Gardeners of the rainforest
Iconic inhabitants of tropical forests across Asia, hornbills play a key role in dispersing seeds of crucial trees in the region thereby keeping the jungles healthy—a significant ecological function that is gravely hindered by a range of man-made factors, from habitat loss to hunting for the pet trade.
Love at first sight — is not how I would describe my relationship with the hornbills of Arunachal. That happened only after two years of painstakingly watching and studying them. It was a chance encounter at the Namdapha Tiger Reserve in November 2008 that made me see these birds in a new light. My assistant was yet again showing symptoms of malaria and I was accompanying him back on the trail from Bulbulia to Deban. We were both walking quietly, engrossed in our own thought when suddenly a noise similar to that of a small aircraft taking off rooted us to the spot. We watched open-mouthed as hornbill after hornbill noisily flew out of the tree above us in every direction, flapping those great wings of theirs with a whooshing sound that I can never forget. We had, in our reverie, accidentally surprised a large flock by walking right up to the fig tree they were feeding on. Although flocks feeding on fig trees are common, I had never seen so many and from such close quarters. The beauty of these ancient, enigmatic birds as experienced through this encounter was like an epiphany – I suddenly knew what I had to do with my life.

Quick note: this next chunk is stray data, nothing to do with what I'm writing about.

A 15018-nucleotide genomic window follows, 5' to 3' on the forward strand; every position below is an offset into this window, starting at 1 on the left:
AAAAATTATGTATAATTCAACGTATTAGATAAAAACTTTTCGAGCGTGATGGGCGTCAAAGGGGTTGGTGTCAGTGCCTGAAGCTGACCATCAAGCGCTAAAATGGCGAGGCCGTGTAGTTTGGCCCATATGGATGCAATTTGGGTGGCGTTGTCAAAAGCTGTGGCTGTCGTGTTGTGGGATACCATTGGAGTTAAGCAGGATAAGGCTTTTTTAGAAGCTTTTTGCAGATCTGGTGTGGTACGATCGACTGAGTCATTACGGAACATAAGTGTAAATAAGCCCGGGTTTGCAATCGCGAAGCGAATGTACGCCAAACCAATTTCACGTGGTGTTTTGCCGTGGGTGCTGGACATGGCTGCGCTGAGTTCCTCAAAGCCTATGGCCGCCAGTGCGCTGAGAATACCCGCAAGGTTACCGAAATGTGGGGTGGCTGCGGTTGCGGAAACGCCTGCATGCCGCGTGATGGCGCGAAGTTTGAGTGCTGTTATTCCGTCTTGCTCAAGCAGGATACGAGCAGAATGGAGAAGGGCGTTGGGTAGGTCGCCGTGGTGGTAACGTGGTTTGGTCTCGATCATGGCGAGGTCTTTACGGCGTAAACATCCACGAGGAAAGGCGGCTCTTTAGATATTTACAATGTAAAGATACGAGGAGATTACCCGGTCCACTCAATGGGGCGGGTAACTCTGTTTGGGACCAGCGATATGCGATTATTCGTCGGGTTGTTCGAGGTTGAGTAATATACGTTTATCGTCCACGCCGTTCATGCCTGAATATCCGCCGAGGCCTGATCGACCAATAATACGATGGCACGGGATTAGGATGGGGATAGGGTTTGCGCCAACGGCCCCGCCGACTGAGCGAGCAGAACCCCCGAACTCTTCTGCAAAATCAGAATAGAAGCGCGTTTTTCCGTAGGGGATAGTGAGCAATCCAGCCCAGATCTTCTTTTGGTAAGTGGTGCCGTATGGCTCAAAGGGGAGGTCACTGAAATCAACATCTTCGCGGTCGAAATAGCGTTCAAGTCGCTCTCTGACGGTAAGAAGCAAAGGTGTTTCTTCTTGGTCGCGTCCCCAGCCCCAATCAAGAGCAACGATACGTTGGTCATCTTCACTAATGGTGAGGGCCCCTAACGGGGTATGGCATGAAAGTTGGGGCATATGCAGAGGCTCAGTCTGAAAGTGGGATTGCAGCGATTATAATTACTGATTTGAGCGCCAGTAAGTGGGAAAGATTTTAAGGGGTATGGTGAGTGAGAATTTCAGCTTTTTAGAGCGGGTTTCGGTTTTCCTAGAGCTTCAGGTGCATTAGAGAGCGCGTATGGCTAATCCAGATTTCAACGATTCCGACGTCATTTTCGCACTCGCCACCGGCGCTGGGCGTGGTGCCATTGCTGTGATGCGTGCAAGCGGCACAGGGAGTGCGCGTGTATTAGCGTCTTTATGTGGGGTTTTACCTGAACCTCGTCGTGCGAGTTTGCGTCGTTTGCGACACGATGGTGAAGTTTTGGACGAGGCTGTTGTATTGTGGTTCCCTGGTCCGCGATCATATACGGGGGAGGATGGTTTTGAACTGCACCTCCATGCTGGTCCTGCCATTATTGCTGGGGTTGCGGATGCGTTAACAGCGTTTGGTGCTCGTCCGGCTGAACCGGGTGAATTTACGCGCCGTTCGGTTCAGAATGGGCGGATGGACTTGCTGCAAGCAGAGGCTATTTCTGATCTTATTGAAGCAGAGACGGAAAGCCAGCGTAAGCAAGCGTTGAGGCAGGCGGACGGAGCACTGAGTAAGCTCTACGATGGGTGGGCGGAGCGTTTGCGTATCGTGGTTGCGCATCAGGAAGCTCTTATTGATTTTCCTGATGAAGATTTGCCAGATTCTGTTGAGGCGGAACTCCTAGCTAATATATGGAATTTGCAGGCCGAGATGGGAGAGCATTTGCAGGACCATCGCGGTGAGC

In huge numbers